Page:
Markets have declined substantially from the record highs achieved during 2010-11 and currently range between R550-600 per kg. Cardamom prices had reached a record high of R1,950-2,000 per kg during June 2010 due to shortage of the commodity.
A major reason for the record price during 2009-10 was lower production in competing Guatemala. Imports from Guatemala, which tend to depress the domestic market, have been almost low during the last two-year.
The weather has been extremely good for cardamom. We received good summer rains and the crop is very good. There was no interruption of supply as we started auctions for the new crop very early, PC Punnoose of Cardamom Processing Marketing Company (CPMC), Kumily, told FE.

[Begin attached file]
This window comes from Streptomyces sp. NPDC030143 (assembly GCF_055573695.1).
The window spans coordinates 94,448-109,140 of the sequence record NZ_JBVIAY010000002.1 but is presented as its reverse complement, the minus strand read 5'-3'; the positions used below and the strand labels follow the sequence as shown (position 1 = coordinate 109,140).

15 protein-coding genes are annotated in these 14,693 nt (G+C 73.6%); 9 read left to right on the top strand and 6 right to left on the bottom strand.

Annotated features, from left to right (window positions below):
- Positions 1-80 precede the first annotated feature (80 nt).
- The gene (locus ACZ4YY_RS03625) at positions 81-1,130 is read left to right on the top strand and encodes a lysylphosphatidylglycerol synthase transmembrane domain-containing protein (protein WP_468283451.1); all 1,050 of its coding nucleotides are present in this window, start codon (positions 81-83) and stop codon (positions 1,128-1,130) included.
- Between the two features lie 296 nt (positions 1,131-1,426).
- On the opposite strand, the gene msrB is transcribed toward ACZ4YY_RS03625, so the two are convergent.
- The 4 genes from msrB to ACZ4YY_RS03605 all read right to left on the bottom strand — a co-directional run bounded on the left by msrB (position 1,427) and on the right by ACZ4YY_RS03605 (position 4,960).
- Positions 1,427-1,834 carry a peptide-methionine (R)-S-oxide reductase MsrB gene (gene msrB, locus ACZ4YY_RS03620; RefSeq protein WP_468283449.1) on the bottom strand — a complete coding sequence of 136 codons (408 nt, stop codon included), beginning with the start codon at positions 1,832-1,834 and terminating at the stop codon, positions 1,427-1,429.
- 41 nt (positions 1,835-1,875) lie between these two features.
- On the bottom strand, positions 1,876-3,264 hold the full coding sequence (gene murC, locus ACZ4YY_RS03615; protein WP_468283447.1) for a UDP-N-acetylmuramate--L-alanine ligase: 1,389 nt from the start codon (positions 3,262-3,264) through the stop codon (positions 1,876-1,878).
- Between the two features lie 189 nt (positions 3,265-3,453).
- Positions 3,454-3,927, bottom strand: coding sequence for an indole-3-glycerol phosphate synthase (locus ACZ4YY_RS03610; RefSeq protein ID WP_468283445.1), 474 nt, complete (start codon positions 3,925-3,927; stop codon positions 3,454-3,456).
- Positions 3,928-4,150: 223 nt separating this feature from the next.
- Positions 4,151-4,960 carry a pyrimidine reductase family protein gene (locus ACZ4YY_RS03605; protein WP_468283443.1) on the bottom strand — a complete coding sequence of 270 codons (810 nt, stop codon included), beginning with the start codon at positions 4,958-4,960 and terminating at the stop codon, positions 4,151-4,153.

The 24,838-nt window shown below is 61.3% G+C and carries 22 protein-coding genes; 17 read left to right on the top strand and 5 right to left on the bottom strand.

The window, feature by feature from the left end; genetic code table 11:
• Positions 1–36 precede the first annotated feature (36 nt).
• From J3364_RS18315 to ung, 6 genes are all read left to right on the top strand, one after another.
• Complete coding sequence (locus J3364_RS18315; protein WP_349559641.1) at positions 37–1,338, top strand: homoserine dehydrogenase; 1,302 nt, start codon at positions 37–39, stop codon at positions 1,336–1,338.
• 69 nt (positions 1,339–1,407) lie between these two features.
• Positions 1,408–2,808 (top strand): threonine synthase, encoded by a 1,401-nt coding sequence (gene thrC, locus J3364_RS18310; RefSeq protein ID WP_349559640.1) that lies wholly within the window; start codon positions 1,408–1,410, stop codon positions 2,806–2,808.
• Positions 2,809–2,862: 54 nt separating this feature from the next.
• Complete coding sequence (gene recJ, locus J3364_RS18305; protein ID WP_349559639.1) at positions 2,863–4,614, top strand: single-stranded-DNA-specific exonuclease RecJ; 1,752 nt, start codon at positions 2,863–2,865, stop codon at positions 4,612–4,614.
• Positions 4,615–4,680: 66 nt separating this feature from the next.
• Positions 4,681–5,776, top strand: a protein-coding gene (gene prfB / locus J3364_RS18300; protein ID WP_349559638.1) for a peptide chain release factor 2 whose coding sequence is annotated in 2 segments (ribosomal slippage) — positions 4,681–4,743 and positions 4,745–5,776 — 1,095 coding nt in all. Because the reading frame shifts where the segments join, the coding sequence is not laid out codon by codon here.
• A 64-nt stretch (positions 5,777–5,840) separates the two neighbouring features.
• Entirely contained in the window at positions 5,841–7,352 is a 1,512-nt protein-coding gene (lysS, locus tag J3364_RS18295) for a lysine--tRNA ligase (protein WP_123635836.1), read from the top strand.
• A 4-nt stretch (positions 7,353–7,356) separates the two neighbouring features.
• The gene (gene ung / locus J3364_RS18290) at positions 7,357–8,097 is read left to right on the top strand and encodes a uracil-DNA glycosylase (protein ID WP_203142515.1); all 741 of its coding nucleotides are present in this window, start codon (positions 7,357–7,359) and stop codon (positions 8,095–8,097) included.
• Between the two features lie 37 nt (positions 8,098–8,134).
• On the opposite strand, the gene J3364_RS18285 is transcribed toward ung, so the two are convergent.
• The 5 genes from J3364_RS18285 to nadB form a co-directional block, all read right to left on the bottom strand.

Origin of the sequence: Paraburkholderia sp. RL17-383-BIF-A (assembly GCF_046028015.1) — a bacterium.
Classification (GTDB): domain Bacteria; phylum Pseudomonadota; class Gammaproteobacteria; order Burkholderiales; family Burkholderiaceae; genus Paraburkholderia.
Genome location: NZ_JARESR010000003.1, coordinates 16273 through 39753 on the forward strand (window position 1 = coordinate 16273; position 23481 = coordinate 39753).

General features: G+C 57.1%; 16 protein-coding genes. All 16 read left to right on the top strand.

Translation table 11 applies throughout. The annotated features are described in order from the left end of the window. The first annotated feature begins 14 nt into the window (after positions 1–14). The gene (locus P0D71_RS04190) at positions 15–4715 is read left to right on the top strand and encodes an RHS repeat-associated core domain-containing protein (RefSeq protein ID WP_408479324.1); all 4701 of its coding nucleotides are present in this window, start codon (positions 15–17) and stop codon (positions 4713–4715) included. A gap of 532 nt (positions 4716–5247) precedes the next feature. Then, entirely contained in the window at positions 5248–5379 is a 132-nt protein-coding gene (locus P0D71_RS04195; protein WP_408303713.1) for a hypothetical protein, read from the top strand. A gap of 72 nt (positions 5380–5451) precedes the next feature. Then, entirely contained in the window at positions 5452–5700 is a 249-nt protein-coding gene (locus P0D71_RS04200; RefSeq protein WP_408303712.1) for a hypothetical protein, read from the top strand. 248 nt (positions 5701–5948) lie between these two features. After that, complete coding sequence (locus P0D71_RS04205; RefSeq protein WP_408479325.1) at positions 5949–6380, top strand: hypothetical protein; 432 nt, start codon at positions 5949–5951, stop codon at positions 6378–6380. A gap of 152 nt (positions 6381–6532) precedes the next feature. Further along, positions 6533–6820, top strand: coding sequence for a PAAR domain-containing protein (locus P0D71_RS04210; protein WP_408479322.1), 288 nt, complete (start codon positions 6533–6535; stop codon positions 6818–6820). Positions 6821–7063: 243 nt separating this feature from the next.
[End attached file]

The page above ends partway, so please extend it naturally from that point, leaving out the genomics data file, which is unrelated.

Cardamom plants start flowering early with early rains resulting in harvest of fruits in June and July. Good supporting rains in May-June would help in a huge crop .It takes 90 days for the flower to turn into a fruit. Auctions for the new crop usually starts in August after the Monsoon break taken by the auction centers.
The arrivals are also very high as farmers and some traders were holding stocks in anticipation of gains. They are releasing the stocks along with the new crop, Punnoose said. Farmers were holding stocks expecting prices to move up. Now they realise that the prices may come down as demand wanes. They are selling more cardamom, he added.
Spices Board estimates Indias production in 2010-11 to be 10,350 tonne, which is almost the same as 2009-10 figures. But trade circles put the production for the last FY around 11,000-12,000 tonne.